Stefan had taught me to find something to cherish in people. He’d meant clients, but I had long ago extended it to everyone. Seeing the good in people made a scary galaxy a friendlier place. Cori’s indomitable will, Dr. Alexander’s compassion, Donte’s angelic grin, Selene’s fierce beauty—there was so much more to all of them, of course, but you see my point. Something special about each and every person to cherish. Sam’s honest humor. The cute way Jenna hid her laugh, like she was up to mischief.
Absolutely everything Taro did and said and was.
With Nina it was the openness of her emotions. She wasn’t moody or hard to be around, but she never left me in doubt as to what she was thinking, either.
She was thinking about me that day. And enjoying the fact she was making me twitch.
Taro wasn’t going to laugh because I damn well wasn’t telling him.
Had I been off work first, I would have been waiting for Taro, but he wasn’t home when I got there. I barely had time to feel sorry for myself before he arrived, though. He was a bit surprised by my greeting. But he liked it, oh yes.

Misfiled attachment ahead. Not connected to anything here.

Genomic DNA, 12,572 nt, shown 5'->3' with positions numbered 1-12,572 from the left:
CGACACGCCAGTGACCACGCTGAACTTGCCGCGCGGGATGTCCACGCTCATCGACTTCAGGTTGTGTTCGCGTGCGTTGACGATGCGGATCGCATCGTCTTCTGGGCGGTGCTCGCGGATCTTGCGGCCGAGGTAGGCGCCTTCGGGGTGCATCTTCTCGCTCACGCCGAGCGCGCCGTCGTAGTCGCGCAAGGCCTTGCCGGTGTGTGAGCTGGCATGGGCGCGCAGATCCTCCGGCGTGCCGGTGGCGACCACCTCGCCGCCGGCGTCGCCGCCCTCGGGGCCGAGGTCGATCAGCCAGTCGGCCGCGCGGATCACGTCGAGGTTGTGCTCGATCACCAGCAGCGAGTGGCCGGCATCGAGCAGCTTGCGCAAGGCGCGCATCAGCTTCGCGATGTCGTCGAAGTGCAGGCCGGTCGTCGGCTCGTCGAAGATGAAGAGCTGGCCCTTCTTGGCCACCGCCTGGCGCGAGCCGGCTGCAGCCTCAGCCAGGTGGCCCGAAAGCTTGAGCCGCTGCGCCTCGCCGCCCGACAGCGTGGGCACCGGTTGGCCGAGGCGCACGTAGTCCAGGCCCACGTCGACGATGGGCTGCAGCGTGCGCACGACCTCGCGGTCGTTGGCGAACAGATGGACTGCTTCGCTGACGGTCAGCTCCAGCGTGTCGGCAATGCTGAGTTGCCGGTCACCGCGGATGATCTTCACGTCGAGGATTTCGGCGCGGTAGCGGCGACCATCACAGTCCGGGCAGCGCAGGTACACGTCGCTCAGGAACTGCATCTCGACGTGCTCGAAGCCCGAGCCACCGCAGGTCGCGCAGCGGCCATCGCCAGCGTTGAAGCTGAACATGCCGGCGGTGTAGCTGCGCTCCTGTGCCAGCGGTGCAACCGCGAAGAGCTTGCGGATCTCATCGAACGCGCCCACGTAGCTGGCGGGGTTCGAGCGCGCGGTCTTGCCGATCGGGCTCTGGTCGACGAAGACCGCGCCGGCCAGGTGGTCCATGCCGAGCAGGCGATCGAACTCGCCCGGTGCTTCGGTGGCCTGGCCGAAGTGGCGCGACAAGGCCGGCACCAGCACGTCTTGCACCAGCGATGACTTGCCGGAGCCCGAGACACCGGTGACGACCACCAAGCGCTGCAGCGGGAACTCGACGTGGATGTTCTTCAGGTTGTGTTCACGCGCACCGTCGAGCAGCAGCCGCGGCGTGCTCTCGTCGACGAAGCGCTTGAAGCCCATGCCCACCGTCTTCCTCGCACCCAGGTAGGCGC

I wasn’t thinking about Nina. I was reminding myself why I didn’t want to think about her.
Taro went on duty at 2200, though, so while he was willing to occupy me all evening, I put the safety of the ship I happened to be on above my personal wishes and talked him into sleeping. That alone was a rare treat. I never got to watch him sleep unless he was hurt. For once I snuggled him to sleep, and skipped supper to savor holding him.
And to think, damn it. My usual answer to unhappy thoughts was not to think them, but that was a bad idea in this instance. Not to be a jerk, but I’d had experience with—well, determined women. If I didn’t head Nina off quickly, the next ten days would be only a step or two above hell.
Fortunately with Taro in my arms I couldn’t possibly get too unhappy. So I pulled him close and thought.
Dr. Alexander would tell me it was my own fault. Well, he wouldn’t put it that way. He said “what you send out is what you get back” and remind me that when someone hit on me, odds were good I’d inadvertently invited it. That was my training, after all, and seven years doesn’t go away just because you wish it would.
We’d tried to work on that, but all too often I still had to fall back to defense by putting my arm around Taro. If someone didn’t take the hint, Taro was more than happy to take it from there.
Pause for a moment of gratitude to Taro, and to God for giving him to me. And for a few loving touches to hopefully give him good dreams without waking him up.
Back to the problem, before I decided I did want to wake him.